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Bloom filters are a variant of hash tables except it is much more space efficient at the cost of a low probability of false positives .

How it works : Assume there are 10000 bits , 3 hash functions and an object Foo is to be inserted into the Bloom Filter .

Insertions : Foo will be hashed by the 1st hash function and the 3405 bit index is set to 1 , Foo is hashed by the second hash function and the 1001 bit index is set to 1 , Foo is hashed by the third hash function and the 5555 bit index is set to 1 .

Check exist : Foo will be hashed to the three different hash function and if all the bits at the respective index is set to 1 , the object is said to exist with a small chance of false positive else the object cant be found .

My question is : Why do we use more than 1 (in this case 3 bits ) to determine if a objects exist in the Bloom Filter , doesnt it increase the chances of collision with other objects which may also set the same bit to 1 . To me , it seems best to use a single hash function as it saves the most space (1 bit only) and least chances of collision with other objects in the Bloom Filter

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    $\begingroup$ the probability that 2 objects will hash to the same bit is less than the probability that they will hash to 3 or more bits, right? Hence, the more bits (hash functions) you use, the lower the probability of a false positive. $\endgroup$ – EggHead Mar 14 '14 at 14:23
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    $\begingroup$ The number of bits you should choose for each element is based both on the size of the table and the number of insertions you plan to do. See my answer here: cs.stackexchange.com/questions/12834/why-do-bloom-filters-work/… (which in turn links to the Wikipedia page on Bloom filters which describes how to minimize false positives.) $\endgroup$ – Wandering Logic Mar 14 '14 at 18:29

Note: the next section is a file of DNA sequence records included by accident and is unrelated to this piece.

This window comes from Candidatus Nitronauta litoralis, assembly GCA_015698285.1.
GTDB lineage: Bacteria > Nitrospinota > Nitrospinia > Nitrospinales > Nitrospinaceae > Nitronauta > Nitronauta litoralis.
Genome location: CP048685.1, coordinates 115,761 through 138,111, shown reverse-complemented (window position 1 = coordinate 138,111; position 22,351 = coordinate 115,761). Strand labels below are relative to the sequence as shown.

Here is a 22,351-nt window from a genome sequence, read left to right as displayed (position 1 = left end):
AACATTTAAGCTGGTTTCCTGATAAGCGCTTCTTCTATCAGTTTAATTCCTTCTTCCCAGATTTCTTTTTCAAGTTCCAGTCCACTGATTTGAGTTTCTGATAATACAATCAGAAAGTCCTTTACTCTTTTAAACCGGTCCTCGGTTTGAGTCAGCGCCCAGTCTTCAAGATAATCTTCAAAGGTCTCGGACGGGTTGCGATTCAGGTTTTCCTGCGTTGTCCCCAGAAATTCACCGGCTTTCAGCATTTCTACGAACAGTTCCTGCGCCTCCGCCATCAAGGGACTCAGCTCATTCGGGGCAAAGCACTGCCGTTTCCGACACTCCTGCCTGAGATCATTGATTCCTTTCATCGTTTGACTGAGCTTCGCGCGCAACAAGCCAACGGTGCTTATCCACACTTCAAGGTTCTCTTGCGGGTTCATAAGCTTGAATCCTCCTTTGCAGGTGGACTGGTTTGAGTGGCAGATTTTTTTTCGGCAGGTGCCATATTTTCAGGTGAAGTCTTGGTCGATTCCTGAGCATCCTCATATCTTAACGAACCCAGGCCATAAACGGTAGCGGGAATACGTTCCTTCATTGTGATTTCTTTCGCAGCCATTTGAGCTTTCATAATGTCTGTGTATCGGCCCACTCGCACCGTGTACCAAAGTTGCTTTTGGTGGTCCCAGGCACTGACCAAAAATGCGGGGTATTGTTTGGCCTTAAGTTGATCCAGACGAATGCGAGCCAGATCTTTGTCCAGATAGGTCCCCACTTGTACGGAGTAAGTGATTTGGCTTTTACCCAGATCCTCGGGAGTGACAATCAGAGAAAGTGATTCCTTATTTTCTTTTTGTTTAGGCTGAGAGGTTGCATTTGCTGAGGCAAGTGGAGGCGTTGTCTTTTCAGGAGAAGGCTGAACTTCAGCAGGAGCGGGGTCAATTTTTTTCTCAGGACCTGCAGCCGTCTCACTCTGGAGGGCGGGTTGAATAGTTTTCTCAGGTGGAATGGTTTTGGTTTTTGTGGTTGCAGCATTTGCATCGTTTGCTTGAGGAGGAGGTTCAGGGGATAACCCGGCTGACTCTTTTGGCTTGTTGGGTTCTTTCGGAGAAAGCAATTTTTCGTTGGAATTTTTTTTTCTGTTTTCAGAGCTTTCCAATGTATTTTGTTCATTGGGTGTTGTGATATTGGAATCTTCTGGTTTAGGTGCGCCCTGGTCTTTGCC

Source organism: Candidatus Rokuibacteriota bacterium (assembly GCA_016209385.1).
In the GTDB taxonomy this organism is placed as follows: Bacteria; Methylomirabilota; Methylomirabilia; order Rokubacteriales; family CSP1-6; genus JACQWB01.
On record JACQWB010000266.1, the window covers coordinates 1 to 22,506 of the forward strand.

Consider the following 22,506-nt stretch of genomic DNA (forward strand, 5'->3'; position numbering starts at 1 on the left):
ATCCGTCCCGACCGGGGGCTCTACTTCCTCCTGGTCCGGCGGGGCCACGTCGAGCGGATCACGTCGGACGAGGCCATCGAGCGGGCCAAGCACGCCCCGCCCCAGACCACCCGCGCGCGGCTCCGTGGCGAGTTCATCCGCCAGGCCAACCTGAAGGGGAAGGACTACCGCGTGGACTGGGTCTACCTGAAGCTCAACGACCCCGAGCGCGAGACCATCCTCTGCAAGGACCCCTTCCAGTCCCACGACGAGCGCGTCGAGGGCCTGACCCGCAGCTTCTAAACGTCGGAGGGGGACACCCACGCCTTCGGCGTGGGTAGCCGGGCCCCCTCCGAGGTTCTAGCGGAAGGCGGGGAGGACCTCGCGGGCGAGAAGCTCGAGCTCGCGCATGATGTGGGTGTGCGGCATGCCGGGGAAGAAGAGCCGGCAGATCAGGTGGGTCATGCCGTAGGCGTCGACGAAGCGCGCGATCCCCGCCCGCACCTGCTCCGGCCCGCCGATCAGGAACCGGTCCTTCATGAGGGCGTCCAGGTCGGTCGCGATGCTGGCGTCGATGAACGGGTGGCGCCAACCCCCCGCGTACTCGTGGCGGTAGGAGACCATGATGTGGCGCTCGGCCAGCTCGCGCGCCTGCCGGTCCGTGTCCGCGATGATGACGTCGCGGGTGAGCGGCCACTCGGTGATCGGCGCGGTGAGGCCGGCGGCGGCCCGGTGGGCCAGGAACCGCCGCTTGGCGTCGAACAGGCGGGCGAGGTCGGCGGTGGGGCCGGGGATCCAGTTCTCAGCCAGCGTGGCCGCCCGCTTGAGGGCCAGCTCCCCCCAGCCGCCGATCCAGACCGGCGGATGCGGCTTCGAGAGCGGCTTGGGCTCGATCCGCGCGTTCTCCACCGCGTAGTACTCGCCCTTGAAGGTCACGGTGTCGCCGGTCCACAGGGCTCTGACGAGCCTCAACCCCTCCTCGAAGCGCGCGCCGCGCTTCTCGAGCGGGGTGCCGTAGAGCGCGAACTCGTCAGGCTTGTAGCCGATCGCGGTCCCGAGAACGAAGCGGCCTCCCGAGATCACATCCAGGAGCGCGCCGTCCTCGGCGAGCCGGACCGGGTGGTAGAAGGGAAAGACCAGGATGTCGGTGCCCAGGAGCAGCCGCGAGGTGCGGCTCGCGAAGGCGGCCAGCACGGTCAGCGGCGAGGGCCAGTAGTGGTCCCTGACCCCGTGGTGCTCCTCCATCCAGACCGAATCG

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Consider Bloom filters in which $k$ hash functions are used. If we look up a value which is in the filter, then we always conclude that it is indeed in the filter. Things are more complicated when we look up a value which is not in the table; we could erroneously conclude that it were in the table.

Suppose the filter is of size $n$, and $m$ values were put into the table. So roughly $km$ positions are set to $1$. If we look up a value which was not put in the filter, then assuming that the hash locations corresponding to it are random, the probability that we erroneously conclude that it is in the filter is $$ \left(\frac{km}{n}\right)^k. $$ The correct value of $k$ thus depends on the expected $m/n$. Suppose that $m = n/10$. Then we have the following error probabilities: $$ \begin{array}{c|l} k & \text{error probability} \\\hline 1 & 0.1 \\ 2 & 0.04 \\ 3 & 0.027 \\ 4 & 0.0256 \\ 5 & 0.03125 \end{array} $$ So in this setting the error probability is minimized for $k = 4$. Since $k$ also effects the running time, we might as well choose $k = 3$ for these parameters, for which the error probability is almost as good.

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